1130 Lunch

1300 Faculty Panel 1A: Philosophy, Politics and Ethics | IB1050

  • Quinlan Bowman: Governing the Barbarians: Considerations on Mill’s Defense of Despotism
  • Nathan Hauthaler: Practical Metaphysics
  • Nisa Claudia*: Moving toward a Cruelty-free China

1300 Faculty Panel 1B: Literary and Virtual Realities | IB1051

  • Ben Van Overmiere: Zen and the Art of Detective Fiction: the Case of Janwillem van de Wetering (1931-2008)
  • Stephanie Anderson: Slip Ups and Smallnesses: Daisy Aldan and the Forgotten Legacy of Folder
  • Xin Tong: Virtual Reality as an Empathy Machine for Vulnerable Populations

1430 Faculty Panel 2A: Global China | IB1050

  • Nellie Chu: From the Runway to the Platform (and Back): The Politics of In-Authenticity in an Era of Global Fast Fashion and China’s E-Vendor Economy
  • Andrew Field: Jazz Communities in Shanghai, 1920s-2020s
  • Jinyu Liu: Discovering Buddha
  • Megan Rogers: Social Risk and Religious Identity Formation in a Non-Religious Environment: Gender and Religious Conversion among China’s Urban Professionals

1430 Faculty Panel 2B: Politics, Policies and Environments | IB1051

  • Jason Douglas Todd: Electoral Timing or Districted Elections? Maximizing Black Descriptive Representation in County Legislatures
  • Irina Soboleva*:  Personality Origins of Pandemic Policy Compliance
  • Wanggi Jaung: Urban green space and environmental injustice in popular culture: a machine learning approac
  • Joseph Giacomelli: Climate and capitalism in the late 1800s American West

1430 Student Seminar with CHEN Qiufan (pre-registration required) | IB1055

1600 Tea Break

1630 Humanities Research Center Labs and Student Research Projects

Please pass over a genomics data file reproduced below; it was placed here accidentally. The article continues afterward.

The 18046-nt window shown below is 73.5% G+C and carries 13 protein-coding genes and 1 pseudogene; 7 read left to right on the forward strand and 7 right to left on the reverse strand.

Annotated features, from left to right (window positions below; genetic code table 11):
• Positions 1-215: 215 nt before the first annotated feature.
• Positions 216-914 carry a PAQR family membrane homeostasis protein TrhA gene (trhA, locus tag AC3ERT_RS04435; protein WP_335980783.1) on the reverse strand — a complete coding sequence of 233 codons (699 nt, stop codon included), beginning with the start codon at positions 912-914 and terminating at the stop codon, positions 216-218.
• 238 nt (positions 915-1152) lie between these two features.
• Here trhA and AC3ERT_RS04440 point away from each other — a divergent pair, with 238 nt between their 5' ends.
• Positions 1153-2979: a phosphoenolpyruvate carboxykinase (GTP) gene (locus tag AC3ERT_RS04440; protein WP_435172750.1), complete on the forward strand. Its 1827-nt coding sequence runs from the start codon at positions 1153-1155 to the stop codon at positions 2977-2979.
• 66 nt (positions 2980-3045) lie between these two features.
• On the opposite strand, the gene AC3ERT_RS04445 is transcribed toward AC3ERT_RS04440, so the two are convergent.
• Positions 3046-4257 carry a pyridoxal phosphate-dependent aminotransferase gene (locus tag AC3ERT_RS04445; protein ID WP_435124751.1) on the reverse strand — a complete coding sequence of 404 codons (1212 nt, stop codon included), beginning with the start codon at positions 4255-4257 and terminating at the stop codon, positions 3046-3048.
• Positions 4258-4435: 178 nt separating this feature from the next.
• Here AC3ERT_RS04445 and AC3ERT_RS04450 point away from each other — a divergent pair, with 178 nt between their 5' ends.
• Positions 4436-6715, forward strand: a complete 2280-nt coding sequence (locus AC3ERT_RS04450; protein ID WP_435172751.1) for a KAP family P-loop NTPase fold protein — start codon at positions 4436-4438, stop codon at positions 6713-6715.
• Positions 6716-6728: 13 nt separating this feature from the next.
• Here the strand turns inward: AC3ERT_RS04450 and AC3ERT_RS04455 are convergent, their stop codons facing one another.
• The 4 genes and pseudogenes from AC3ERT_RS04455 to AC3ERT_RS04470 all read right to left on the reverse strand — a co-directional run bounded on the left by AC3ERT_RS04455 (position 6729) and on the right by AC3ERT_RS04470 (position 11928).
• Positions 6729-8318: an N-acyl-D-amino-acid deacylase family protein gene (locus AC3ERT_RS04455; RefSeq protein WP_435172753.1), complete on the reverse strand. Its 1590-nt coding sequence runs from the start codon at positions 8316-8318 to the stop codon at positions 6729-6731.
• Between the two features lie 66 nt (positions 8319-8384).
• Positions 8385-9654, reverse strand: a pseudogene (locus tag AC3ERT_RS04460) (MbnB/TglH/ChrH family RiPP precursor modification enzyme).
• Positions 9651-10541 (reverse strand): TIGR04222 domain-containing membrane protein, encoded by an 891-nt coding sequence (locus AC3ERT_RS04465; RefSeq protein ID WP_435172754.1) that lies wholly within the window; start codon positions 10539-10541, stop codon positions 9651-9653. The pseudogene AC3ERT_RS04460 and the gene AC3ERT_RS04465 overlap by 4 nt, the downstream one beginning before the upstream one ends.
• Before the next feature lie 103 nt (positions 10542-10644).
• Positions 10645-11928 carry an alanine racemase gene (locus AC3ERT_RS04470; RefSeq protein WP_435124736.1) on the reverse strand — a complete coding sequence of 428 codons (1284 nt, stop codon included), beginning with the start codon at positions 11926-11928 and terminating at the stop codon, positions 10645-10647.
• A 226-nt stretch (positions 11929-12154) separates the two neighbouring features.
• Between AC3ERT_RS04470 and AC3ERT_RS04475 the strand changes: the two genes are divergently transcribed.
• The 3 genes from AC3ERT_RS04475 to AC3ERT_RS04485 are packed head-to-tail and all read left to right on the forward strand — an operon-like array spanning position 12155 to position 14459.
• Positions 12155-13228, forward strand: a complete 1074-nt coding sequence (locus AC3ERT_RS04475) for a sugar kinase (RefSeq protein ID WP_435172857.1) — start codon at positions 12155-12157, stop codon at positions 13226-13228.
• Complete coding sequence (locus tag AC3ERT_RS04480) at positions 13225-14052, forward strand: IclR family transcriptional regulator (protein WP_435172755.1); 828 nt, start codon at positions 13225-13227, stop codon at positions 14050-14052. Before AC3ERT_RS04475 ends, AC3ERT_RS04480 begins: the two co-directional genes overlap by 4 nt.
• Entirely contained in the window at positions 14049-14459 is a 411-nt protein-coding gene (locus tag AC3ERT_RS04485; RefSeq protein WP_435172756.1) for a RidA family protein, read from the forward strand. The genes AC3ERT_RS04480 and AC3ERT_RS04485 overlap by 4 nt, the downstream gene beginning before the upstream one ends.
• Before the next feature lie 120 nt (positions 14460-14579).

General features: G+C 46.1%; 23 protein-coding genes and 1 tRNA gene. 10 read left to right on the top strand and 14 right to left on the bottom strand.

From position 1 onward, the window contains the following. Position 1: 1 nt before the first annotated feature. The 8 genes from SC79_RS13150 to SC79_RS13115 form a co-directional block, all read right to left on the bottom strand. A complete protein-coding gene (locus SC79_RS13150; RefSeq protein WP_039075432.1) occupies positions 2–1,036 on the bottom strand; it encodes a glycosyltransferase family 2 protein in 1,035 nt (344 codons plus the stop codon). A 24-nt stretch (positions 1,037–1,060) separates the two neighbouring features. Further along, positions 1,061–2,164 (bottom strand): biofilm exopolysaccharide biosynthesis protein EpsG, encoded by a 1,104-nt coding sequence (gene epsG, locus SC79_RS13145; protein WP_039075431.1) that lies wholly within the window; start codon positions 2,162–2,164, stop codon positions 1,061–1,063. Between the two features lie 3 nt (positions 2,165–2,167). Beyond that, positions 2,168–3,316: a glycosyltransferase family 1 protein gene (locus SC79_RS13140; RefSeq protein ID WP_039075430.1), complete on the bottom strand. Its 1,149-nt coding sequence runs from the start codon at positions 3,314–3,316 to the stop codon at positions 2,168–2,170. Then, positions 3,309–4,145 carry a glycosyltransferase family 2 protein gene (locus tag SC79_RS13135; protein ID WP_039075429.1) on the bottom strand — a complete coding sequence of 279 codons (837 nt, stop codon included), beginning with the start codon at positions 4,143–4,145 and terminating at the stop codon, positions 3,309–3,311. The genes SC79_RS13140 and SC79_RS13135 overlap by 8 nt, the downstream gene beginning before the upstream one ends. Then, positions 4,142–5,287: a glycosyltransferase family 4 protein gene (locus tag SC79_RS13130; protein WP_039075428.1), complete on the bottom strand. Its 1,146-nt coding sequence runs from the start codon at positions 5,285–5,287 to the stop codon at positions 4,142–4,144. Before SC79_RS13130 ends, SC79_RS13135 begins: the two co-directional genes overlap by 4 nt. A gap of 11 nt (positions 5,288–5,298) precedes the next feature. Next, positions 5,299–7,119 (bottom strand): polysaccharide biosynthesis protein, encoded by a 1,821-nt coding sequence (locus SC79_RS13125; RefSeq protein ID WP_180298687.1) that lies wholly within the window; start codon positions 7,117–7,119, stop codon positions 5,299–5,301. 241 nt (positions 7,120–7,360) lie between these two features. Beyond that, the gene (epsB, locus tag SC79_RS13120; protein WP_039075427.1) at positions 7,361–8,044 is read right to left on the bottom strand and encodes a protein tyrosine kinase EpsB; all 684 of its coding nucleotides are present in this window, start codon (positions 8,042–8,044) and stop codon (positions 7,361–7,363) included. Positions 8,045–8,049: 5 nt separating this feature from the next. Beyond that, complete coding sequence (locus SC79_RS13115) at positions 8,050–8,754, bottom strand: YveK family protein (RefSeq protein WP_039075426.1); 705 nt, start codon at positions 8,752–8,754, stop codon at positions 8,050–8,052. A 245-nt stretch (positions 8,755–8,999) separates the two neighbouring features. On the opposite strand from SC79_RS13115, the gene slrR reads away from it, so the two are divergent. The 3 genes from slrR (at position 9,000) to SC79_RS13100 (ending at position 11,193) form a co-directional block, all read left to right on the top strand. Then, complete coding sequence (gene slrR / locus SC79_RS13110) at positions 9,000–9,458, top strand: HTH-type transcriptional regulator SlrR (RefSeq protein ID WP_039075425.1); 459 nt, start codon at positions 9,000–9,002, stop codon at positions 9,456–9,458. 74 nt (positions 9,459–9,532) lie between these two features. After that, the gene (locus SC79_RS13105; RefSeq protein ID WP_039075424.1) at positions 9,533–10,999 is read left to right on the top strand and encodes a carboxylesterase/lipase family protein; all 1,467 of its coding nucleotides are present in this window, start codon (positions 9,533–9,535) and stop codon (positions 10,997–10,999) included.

Student members of HRC labs and projects present short reports on their research accomplishments over the past year.

  • Third Space Lab:  Chunyuan Sheng and Aya Lahlou*
  • Shanghai Refugee Project: Leiyuan Tian
  • Health Humanities Lab:

1800 Onsite Dinner

Saturday, November 13

1000 Keynote Lecture: WANG Jianbao

The Confucian Entrepreneur: Past, Present, Future

My lecture focuses on the figure of the “Confucian entrepreneur” (rushang 儒商) as a real-world embodiment of the Confucian ideal of self-cultivation. On one hand, the Confucian sagely ideal, however, is a transcendental one, which few (if any) individuals truly attain; moreover, exemplary entrepreneurs who might be thought to qualify as rushang have typically refrained from self-identifying as such. On the other hand, Wang Yangming’s famous dictum that “scholars, farmers, artisans and merchants pursue different occupations, but share a common Dao” (yiye er tongdao 異業而同道) reminds us that the Confucian Way is open to all, businesspeople and non-businesspeople alike. In this talk I investigate some models of Confucian entrepreneurs from axial age to the second millennium and now with an outlook for more ethical and more effective new business civilization in the future by rediscovering the core value of Confucius i.e. humanity (ren 仁) with a perspective of spiritual humanism rather than secular humanism.

1130 Lunch

1300 Student Seminar with CAO Fei (pre-registration required) | IB1050

1300 Student Seminar with WANG Jianbao (pre-registration required) | IB1051

1430 Freedom Lab Plenary Panel on Scholarship in COVID Era